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Publication numberUS5418523 A
Publication typeGrant
Application numberUS 08/215,151
Publication dateMay 23, 1995
Filing dateMar 21, 1994
Priority dateMar 21, 1994
Fee statusLapsed
Publication number08215151, 215151, US 5418523 A, US 5418523A, US-A-5418523, US5418523 A, US5418523A
InventorsJames M. Anderson, William M. Anderson
Original AssigneeAnderson; James M., Anderson; William M.
Export CitationBiBTeX, EndNote, RefMan
External Links: USPTO, USPTO Assignment, Espacenet
Earthquake motion detector alarm
US 5418523 A
Abstract
The Earthquake Motion Detector Alarm consists of a pendulum hanging within a sensor ring. At the instant of earth movement, the pendulum weight will make contact with the sensor ring setting off an audio alarm and floodlamp. The magnetized sensor ring can be adjusted so the detector can be installed to function on all vertical walls by positioning the pendulum weight within the ring.
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Claims(1)
We claim:
1. An earthquake motion detector alarm adapted to be contained in a compact case which is to be affixed to a vertical wall, comprising:
a supporting wire having one end attached to the top surface of the case;
a pendulum weight attached to the other end of the supporting wire;
an electrical sensor ring surrounding the pendulum weight, the electrical sensor ring having three sensors surrounding the pendulum weight such that there is a gap between each sensor and the pendulum weight, the gap sized so that during an earthquake the pendulum weight will change position and contact the sensors;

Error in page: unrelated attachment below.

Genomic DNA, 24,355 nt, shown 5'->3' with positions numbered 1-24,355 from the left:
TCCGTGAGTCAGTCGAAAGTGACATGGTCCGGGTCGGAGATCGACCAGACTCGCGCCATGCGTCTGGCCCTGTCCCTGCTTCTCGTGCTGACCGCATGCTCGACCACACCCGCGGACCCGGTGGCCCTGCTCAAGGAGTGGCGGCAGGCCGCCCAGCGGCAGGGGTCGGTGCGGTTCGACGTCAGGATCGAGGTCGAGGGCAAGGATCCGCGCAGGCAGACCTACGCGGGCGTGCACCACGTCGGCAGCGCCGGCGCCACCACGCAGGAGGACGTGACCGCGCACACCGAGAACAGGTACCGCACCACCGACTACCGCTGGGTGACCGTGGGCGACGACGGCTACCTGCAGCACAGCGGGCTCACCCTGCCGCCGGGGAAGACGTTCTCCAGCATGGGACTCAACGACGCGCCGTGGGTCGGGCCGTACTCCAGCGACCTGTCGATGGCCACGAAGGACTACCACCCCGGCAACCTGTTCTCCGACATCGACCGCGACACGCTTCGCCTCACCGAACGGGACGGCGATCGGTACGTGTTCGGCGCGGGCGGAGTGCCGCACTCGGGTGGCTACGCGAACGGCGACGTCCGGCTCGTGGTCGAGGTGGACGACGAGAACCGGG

an audio alarm;
an emergency light;
an energizing means;
an electrical circuitry connecting the energizing means, the pendulum weight, the electrical sensor ring, the audio-alarm, and the emergency light so that the audio-alarm and emergency light will be energized when the pendulum weight contacts the sensors in response to an earthquake;
a metal base plate secured in position relative to the bottom of the case; and
a plurality of magnets affixed to the electrical sensor ring, the magnets removably attaching the electrical sensor ring to the metal base plate so that the positioning of the electrical sensor ring relative to the pendulum weight can be readily adjusted to maintain an equidistant gap between each sensor and the pendulum weight.
Description
BACKGROUND OF THE INVENTION

This invention relates to an earthquake alarm system for detecting tremors indicative of an earthquake, and generating an audible alarm and emergency lighting in response to such tremors.

This invention makes available to the public a life-saving motion detector alarm. The alarm would alert a person residing in his/her home or other type of building that tremors caused by earth movement (earthquake) have just occurred. The possibility exists there may be life-threatening structural damage. The alarm gives people time, from a few seconds to several minutes, to seek immediate cover or vacate the structure. The detector consisting in part of an audio alarm and emergency floodlamp would be particularly beneficial to persons who are sleeping when an earthquake happens. The audio alarm would awaken them. The floodlamp would supply light so they could see to choose the escape route that may save their lives.

SUMMARY OF THE INVENTION